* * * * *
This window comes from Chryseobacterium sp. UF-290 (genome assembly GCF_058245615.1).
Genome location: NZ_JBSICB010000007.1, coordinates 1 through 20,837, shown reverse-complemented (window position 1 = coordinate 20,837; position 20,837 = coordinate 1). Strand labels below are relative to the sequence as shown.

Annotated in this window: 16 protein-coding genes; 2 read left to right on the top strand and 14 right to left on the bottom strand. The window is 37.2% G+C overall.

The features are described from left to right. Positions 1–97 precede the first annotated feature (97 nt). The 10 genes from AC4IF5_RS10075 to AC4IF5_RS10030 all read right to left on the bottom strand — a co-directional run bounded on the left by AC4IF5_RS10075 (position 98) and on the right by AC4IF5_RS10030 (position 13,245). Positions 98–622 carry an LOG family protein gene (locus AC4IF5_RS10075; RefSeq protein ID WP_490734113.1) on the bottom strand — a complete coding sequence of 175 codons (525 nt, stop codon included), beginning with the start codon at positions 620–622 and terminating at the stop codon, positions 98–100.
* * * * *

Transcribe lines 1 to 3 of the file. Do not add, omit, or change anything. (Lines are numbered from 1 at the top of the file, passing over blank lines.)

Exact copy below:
This window comes from Chryseobacterium sp. UF-290 (genome assembly GCF_058245615.1).
Genome location: NZ_JBSICB010000007.1, coordinates 1 through 20,837, shown reverse-complemented (window position 1 = coordinate 20,837; position 20,837 = coordinate 1). Strand labels below are relative to the sequence as shown.

Annotated in this window: 16 protein-coding genes; 2 read left to right on the top strand and 14 right to left on the bottom strand. The window is 37.2% G+C overall.